We're always being told getting emotional in the workplace is a bad idea. But not if you're a content marketer. Focusing on emotion is critical for generating leads, building loyalty and delivering value.

With so much else to grab your audience's attention, the best way to get and keep it is by appealing (genuinely) to their emotions. This is true, by the way, whether you're doing B2C or B2B content marketing.

Adding emotion is one way to make content more engaging.

How to Put More Emotion into Your Writing

There are two popular approaches for adding more emotion to your content — in headlines, meta descriptions, body copy and social posts.

1. The Elements of Value Pyramid

A snippet of the Customer Values Pyramid (c) Bain & Company and HBR

This is a snippet. Click to see the full image from Bain & Company.

I've written about the Elements of Value Pyramid and how we use it before. I like it because it gives us a handy way to create a clear purpose and goals for each piece of content and informs our writing of everything from social posts to white papers. It's also a great indicator for voice.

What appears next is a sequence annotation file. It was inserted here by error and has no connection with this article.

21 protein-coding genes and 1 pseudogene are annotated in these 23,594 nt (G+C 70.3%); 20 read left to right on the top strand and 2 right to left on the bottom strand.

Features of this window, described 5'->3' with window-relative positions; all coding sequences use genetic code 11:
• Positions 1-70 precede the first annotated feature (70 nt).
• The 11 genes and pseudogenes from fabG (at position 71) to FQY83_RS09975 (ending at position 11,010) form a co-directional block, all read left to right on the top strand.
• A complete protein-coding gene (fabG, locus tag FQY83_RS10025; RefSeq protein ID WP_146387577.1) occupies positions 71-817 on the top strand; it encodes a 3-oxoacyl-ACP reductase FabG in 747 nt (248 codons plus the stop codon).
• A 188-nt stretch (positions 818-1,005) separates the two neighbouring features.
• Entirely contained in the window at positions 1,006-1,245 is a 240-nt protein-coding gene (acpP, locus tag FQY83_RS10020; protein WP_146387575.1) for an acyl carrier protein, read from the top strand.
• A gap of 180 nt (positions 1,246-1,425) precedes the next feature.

I dig it, but I know some of our clients find it a hard to digest and are, therefore, loathe to use it. That's too bad, because driving to your audience's values, problems and needs is critical to creating engaging content and loyal fans.

2. The SPEF Questions

Here's another way of getting at the emotional and values-based triggers for your audience from consultant and lead-gen/sales guru Michael Port:

  • How does the world look to your audience spiritually?
  • How does the world look to your audience physically?
  • How does the world look to your audience emotionally?
  • How does the world look to your audience financially?

Describing your audience's world view can help you identify key motivators.

3. The Hybrid

In some cases, it makes sense to combine the two approaches, framing the discussion in terms of Port's four buckets and using Bain's value pyramid as suggestions to fill them. This blended approach works especially well if you're just starting to identify audience activators, personas or customer journeys.

Regardless of which approach you use, I suggest running your work by sales, service or anyone else who's close to your audience. A quick gut-check from them tunes you in to emotions more accurately.

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